One of the most remarkable challenges of putting on a new Talk radio station is that nobody seems to know how long it takes for new Talk stations to get entrenched.
Operators are disappointed if a new Talk station doesn't get traction in a year--even though the best case scenario is usually 3-to-5 years, unless you're lucky enough to steal every major franchise from a competitor.
Detractors, meanwhile, seem to need only a few months before they declare a station, or in the case of Air America, a network, to be a failure. And as with Air America, the detractors aren't only those people who disagree with the concept, but fans of an idea who were unhappy that it weren't being executed to their specifications.
That's why it's necessary to remind people again just how long it took WABC New York, WLS Chicago, and KFI Los Angeles to find their way at first. WABC, in particular, took at least five years to get traction. And all three of those stations were 50,000 watt blowtorches that had a history as viable signals within a market.
The hit shows on a Talk station are rarely what you expect them to be at the launch. At Air America, Randi Rhodes emerged as a bigger success than most of her bigger name co-workers and, with the departure of Al Franken, the most enduring success.
It's hard to say that another few years would have ultimately made a difference for GreenStone Media, the female-targeted talk network which closed its doors on Aug. 17. But I am willing to say that GreenStone was almost guaranteed not to get immediate traction, only if because nothing does. And it exacerbated its challenges by offering an entire daytime lineup--not a single show. In that regard, it was in a trick bag--had they offered a single show, some clients wouldn't have felt they had enough programming to change formats.
GreenStone's demise brought forth its critics both from within the industry and from the outside. In the New York Post, author Carrie Lukas declared that GreenStone's "brand of tepid liberalism didn't appeal to women," There was successful Talk radio for women, Lukas contended, but it was conservative talkers Laura Ingraham and Dr. Laura Schlessinger, as well as successful male conservative talkers.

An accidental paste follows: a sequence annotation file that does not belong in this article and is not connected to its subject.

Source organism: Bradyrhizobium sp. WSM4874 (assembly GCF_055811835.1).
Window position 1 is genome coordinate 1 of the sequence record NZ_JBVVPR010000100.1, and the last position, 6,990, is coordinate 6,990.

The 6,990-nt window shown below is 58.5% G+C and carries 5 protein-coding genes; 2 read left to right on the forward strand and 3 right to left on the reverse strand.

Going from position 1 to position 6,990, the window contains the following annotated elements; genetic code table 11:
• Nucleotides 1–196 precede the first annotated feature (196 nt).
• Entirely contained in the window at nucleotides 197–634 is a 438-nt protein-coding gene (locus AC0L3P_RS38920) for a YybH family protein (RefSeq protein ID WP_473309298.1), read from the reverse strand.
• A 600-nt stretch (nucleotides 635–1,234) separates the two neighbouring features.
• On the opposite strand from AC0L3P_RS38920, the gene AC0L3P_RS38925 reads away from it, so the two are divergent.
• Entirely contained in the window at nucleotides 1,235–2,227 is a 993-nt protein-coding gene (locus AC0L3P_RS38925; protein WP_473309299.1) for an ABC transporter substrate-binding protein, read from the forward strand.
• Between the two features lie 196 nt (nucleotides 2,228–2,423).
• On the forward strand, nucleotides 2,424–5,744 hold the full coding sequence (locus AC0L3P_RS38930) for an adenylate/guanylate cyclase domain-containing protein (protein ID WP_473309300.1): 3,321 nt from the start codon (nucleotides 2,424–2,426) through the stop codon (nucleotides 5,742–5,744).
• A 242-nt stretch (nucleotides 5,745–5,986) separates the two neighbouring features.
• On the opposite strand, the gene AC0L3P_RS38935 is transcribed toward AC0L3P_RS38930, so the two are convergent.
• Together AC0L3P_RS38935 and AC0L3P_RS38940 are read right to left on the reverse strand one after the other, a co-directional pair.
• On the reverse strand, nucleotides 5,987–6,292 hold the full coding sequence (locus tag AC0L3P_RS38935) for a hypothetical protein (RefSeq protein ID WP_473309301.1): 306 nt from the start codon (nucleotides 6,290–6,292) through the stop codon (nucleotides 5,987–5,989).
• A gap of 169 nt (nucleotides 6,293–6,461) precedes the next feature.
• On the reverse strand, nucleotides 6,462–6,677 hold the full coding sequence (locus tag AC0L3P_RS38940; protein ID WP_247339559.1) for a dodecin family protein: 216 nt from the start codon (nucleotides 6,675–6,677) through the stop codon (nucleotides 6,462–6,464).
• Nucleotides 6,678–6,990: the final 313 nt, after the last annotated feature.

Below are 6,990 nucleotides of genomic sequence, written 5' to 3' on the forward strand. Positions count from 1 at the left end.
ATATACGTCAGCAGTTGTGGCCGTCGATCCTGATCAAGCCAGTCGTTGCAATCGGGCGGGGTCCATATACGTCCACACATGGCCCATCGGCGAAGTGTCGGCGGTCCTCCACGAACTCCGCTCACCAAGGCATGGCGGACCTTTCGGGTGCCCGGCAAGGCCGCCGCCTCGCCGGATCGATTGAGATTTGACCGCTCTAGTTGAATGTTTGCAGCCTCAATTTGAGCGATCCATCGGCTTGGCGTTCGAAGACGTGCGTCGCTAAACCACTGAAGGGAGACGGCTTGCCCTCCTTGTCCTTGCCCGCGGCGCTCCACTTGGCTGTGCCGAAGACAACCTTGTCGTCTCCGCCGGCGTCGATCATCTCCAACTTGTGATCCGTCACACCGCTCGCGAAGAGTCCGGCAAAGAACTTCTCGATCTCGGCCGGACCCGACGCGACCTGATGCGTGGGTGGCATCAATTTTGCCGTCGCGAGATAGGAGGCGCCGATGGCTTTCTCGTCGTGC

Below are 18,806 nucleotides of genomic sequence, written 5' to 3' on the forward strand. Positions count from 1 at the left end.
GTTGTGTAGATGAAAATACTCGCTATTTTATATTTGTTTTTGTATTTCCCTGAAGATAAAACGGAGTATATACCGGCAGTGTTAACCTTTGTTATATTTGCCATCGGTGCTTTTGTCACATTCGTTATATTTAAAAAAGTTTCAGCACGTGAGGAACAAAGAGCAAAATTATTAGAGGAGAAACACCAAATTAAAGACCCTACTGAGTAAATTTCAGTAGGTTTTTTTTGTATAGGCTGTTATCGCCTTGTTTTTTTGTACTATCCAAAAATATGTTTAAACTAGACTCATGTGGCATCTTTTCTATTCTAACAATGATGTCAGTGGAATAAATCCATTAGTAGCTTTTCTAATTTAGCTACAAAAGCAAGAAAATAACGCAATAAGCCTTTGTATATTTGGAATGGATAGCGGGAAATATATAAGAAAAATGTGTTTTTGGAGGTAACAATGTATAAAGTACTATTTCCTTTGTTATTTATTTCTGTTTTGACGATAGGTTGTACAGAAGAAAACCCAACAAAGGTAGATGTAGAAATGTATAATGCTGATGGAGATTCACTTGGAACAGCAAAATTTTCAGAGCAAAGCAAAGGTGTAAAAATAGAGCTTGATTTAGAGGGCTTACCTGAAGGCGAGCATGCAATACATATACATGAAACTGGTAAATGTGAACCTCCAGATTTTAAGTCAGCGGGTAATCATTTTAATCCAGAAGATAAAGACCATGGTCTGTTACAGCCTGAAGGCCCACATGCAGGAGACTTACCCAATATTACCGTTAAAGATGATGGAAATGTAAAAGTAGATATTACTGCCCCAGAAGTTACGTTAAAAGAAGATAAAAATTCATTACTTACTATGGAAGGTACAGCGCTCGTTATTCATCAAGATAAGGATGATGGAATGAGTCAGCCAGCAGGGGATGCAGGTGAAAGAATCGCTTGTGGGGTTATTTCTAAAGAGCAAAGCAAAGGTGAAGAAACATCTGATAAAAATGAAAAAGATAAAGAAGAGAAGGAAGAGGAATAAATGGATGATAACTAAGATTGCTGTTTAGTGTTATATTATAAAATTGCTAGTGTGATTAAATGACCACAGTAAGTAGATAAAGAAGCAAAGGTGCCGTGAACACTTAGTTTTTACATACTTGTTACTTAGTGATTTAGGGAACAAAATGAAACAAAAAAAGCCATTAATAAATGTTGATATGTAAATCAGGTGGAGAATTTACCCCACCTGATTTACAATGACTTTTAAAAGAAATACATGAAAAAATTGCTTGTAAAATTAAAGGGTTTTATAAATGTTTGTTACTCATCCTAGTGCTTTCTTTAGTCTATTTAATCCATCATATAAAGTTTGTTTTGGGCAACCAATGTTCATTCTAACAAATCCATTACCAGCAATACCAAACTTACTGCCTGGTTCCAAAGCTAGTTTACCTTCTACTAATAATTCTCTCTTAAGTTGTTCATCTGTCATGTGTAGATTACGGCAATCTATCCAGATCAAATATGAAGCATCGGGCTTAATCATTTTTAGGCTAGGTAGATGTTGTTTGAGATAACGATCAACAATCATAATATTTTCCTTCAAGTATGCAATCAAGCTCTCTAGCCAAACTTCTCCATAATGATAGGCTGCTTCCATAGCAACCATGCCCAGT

It's tempting to make GreenStone a referendum on liberal talk, female-targeted talk or anything else a critic doesn't like. But with less than a year under its belt, the only thing it really proves is that launching new Talk formats is hard and particularly hard for entrepreneurs without an existing revenue stream, whether it's a hit syndicated show or another station in the cluster that already brings in billing.
But Lukas is indeed correct that "talk radio for women" was always more than GreenStone, and not always hosted by women. It is, in fact, a lot more than the conservative talkers as well. But it is rarely identifiable as "talk radio for women," which is, perhaps, a plus in a world where the audience is always wary of being patronized.
Successful talk radio for women exists in Bob & Sheri, Delilah, John Tesh, and now "Wake Up With Whoopi." It arguably includes the Kidd Kraddick Morning Show and, in fact, every CHR or Hot AC morning show that plays only a few records each hour, since women are those shows' sole target. In that regard, it parallels the rise of African-American talk in the guise of Tom Joyner, Steve Harvey, Michael Baisden, Wendy Williams, and other talk shows that run on music stations--not low-wattage AM outlets--and have the feel of music radio that just happens to talk a little more.
Was GreenStone's issue, as some contended, that it offered women the sort of soft topics that typified Talk radio four decades ago? Tesh successfully packaged that content as "intelligence for your life" and similar content is the central focus of Goldberg's show. Was GreenStone's problem its liberalism? Goldberg has hardly hidden her social consciousness over the last year. At times the show seems deadly earnest, but it has persevered and is only likely to get a boost from its host's new role on "The View."
The industry drive toward female-lifestyle talk won't end with GreenStone; the week of its demise, I got a call from a small-market PD looking to build something similar in his market. As with African-American Talk radio, it will likely be built one show at a time--Joyner was the only phenomenal success in the category for many years. As with WAMJ (Grown Folks Radio) Atlanta, the breakthrough will likely be a full-signal FM that can combine existing programming with a track record in music radio with more straight-ahead talk. The first challenge will be coming up with enough programming that radio station General Managers feel they can make an investment in the format. The breakthrough will hinge on having a show like Rush Limbaugh or Steve Harvey that GMs feel they must have if only to keep it away from their competitors.